It will be noted that although the concentration of dissolved selenium (IV) values was reduced to a satisfactory low level, the concentration of dissolved selenium (VI) values was not. As indicated earlier, where selenium (VI) values are also present, it is necessary that the ratio of dissolved selenium (IV) values to dissolved selenium (VI) values be at least about 3:1 in order to achieve a reduction of concentration of dissolved selenium (VI) values to a satisfactory low level.

EXAMPLE 3

Solutions containing substantially more dissolved copper values than nickel values were tested in the manner previously described, except that the selenium-reducing compound was sulphur dioxide gas supplied at the rate of 5 g/L. The results are shown in Table III.

Satisfactory results were obtained with respect to selenium (IV) and selenium (VI).

                                  TABLE III__________________________________________________________________________Head Solution   Solution                   Final Solution                          Precipitation(g/L)   (mg/L)  Temperature                  mg/L    Efficiency, %Cu  Ni    H2 SO4   Se(IV)       Se(VI)           (C.)                  Se(IV)                      Se(VI)                          Se(IV)                              Se(VI)__________________________________________________________________________80  30    12  90  29  150    <0.5                      2.0 99.4                              93.180  30    12  90  29  150    <0.5                      3.0 99.4                              89.780  30    12  90  29  150    <0.5                      2.5 99.4                              91.4__________________________________________________________________________
EXAMPLE 4

Solutions containing dissolved copper and nickel values, but with the ratio of copper to nickel being somewhat less than in Example 3, were treated in the manner previously described, except that the selenium-reducing compound was sodium sulphite or sodium hydrogen sulphite solution supplied at a rate of 2-5 g/L sulphur dioxide. The results are shown in Table IV.

The results obtained with respect to selenium (IV) and selenium (VI) were again satisfactory.

                                  TABLE IV__________________________________________________________________________Head Solution   Solution                  Final Solution                          Precipitation(g/L)   (mg/L)  Temperature                  (mg/L)  Efficiency, %Cu  Ni    H2 SO4   Se(IV)       Se(VI)           (C.)                  Se(IV)                      Se(VI)                          Se(IV)                              Se(VI)__________________________________________________________________________60  40    12  54  18  135    <0.5                      5.0 99.1                              72.260  40    12  54  18  135    <0.5                      6.0 99.1                              66.760  40    12  54  18  100    <0.5                      10.0                          99.1                              44.460  40    12  54  18   80    <0.5                      7.0 99.1                              61.160  40    12  116 34  120     0.2                      4.8 99.8                              85.9__________________________________________________________________________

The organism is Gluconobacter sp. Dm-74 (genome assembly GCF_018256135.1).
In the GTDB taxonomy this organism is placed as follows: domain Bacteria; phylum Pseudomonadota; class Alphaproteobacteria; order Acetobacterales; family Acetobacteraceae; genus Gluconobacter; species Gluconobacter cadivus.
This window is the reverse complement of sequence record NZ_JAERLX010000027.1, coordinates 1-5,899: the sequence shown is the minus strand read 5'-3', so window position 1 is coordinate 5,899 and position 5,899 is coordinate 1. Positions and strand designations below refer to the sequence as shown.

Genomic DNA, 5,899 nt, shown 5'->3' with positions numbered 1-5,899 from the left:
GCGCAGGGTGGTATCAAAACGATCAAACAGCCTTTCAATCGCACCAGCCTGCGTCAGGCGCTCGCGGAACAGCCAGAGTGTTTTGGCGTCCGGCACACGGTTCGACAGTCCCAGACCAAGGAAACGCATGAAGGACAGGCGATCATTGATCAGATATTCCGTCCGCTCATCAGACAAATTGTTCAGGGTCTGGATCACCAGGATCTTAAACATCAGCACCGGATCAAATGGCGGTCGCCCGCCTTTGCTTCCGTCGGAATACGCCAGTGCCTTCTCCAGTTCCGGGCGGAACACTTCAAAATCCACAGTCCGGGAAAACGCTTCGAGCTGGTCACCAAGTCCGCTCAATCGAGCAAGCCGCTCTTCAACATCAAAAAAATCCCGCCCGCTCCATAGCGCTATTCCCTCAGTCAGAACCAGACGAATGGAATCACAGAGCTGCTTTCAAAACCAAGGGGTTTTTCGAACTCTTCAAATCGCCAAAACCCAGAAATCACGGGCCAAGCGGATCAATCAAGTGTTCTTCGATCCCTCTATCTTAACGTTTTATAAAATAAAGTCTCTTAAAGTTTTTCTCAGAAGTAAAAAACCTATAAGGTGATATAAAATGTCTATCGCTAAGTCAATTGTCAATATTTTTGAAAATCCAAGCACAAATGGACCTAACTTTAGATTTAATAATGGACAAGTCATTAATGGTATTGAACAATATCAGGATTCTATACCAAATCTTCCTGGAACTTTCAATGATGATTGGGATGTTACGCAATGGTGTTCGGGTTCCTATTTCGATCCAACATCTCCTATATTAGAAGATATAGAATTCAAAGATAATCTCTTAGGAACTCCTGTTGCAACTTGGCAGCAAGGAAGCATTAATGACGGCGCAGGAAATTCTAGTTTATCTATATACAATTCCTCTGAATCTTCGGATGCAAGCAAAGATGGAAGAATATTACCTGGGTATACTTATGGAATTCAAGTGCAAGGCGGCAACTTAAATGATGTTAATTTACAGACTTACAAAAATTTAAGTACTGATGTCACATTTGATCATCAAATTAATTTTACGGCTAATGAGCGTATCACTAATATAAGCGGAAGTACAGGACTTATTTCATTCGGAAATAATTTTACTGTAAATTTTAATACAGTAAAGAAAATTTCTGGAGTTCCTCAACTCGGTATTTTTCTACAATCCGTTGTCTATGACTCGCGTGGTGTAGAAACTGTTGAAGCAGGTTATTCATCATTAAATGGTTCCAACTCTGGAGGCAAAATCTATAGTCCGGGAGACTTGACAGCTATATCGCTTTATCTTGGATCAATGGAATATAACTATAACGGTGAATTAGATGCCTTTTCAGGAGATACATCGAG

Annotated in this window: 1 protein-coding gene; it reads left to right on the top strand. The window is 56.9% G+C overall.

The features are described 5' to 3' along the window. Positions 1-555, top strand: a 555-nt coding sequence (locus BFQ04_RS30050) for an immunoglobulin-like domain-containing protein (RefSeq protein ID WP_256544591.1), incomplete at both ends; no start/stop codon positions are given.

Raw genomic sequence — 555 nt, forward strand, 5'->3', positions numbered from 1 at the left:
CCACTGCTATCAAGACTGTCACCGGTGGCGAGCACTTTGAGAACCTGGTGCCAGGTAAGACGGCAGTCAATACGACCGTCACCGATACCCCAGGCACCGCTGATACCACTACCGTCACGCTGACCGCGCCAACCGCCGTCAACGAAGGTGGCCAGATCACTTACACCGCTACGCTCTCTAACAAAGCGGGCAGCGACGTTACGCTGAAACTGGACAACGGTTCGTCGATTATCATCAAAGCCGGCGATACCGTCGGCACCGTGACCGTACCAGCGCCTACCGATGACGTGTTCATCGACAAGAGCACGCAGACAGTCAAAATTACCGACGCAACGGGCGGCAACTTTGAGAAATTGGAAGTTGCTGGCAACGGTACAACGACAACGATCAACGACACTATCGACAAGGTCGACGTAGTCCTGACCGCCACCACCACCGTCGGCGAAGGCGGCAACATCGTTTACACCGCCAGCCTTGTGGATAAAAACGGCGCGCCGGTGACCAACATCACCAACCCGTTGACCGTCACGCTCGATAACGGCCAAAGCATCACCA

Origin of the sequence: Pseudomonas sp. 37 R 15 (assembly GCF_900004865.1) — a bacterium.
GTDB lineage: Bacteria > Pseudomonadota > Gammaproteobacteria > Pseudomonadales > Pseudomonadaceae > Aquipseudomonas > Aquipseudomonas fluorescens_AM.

EXAMPLE 5

Sulphate solutions containing various amounts of dissolved copper and nickel values and dissolved selenium (IV) and selenium (VI) values were treated as in Example 1 and the results are shown in the following Table V

              TABLE V______________________________________Head Solution     Solution   Final Solution(g/L)     (mg/L)      Temperature                            (mg/L)Cu  Ni    H2 SO4             Se(IV)                   Se(VI)                         (C.)                                  Se(IV)                                        Se(VI)______________________________________0.1 80    --      0.25  1.9   125      0.2    1.70.1 80    --      55.7  4.9    25      0.25  25.60.1 80    --      55.7  4.9   125      0.33  28.02.0 70    5       210   Nil   125      <0.1  60.86.6 70    5       210   Nil   125      <0.1  13.0______________________________________

It will be noted that where the dissolved copper concentration is low, the resultant dissolved selenium (VI) concentration is high when the original dissolved selenium (IV) concentration is high. It therefore appears that, when the dissolved copper concentration is too low, the presence of dissolved nickel values results in the oxidation of dissolved selenium (IV) values to dissolved selenium (VI) values. In order to achieve the reduction of dissolved selenium (VI) values to a satisfactory level therefore, it is necessary that the dissolved copper concentration be at least about 10 g/L when significant concentrations of dissolved nickel values are also present.